If you are in man coverage, the linebackers and the secondary will be running downfield covering receivers with their backs towards the line of scrimmage. That means Adams can take off without impunity for the first few yards if he decides to do so.

Sit back in zone – like Calgary did for the most part -and Adams will pick you apart if he’s on.

The key to all of this is the Lions offensive line holding up the Bombers when they rush four. If the Bombers can’t get there with four and are forced to call blitzes, it should be to B.C.’s advantage.


Lions head coach Rick Campbell talks about it every week. Keep the negative plays to a minimum.

That means minimizing penalties and turnovers.

The Winnipeg Blue Bombers are a very good football team and they don’t need any help via turnovers or penalties that provide them with instant field position and momentum.

The Lions can ill afford to lose their poise and take a selfish penalty at an inopportune time that allows Winnipeg to sustain a drive or take a penalty that kills one of their own drives.

Three times against Calgary, the Lions were off the field against the Stampeder offence only to incur penalties that allowed the drive to continue. The end result was Calgary scoring 16 points off of drives in which they should have punted.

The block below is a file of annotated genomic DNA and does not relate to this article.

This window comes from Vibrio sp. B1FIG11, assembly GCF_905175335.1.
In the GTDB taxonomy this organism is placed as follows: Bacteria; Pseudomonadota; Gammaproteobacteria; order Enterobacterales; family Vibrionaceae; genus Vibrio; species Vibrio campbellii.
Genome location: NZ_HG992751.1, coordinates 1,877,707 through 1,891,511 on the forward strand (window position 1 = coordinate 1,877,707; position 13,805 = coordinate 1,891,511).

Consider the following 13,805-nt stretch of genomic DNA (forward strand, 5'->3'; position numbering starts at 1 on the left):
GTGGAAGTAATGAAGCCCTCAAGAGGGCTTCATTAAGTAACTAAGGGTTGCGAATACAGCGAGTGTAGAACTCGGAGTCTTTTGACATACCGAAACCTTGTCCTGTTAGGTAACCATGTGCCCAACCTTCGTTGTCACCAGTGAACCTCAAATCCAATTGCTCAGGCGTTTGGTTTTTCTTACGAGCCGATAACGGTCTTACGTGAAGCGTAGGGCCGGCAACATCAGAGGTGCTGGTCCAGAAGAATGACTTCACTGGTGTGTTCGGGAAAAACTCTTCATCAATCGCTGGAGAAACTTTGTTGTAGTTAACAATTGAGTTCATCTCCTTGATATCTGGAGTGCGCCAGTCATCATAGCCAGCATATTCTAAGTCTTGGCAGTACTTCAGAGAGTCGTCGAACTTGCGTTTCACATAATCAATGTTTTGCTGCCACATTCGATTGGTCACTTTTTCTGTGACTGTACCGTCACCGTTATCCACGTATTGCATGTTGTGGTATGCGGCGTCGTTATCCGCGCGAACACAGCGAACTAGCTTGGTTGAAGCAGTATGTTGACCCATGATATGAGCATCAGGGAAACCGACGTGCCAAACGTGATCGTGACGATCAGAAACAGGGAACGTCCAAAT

The Bombers are simply too good of a team to be giving second chances to.


It’s a vastly underrated characteristic of a championship team and that is the ability to maintain your poise through adversity.

The Lions will get knocked down on Saturday. It’s how they react to those knockdowns that will determine their fate.

The Bombers will make big plays but the Lions better be able to rebound and rebound quickly if they are to win this game.

They cannot allow things to snowball like they did during their second visit to Winnipeg in which the Bombers scored early and often enroute to a 50-14 win over the Lions on August 3rd.


IG Field is Winnipeg will be an intimidating environment to play in but the Lions feel confident that they will be able to deal with the crowd noise.

One of the reasons Campbell wanted his team to practice at BC Place Stadium this week was to get the feel of being on offense with the crowd noise at uncomfortable levels.

Thus, every time the Lions offense had their team session against the defence, BC Place Stadium felt like it had 50,000 people in it.

Campbell and the Lions hope it pays dividends on Saturday.


Playing a game in Winnipeg in mid-November usually means packing a parka but the Lions just might be catching a break when it comes to the elements.

The forecast for Saturday’s 5:30pm local time kickoff is 0 Celsius with it dropping to -2 as the game progresses. Even better is that the wind won’t be a factor as the windchill is predicted to be -5.

The Lions also flew out a day early to get acclimatised to the weather and had a workout at IG Field on Friday as well.


Call me a homer but something tells me there’s an upset brewing. LIONS 28 BOMBERS 24

Veteran B.C. sports personality Bob “the Moj” Marjanovich writes twice weekly for Black Press Media.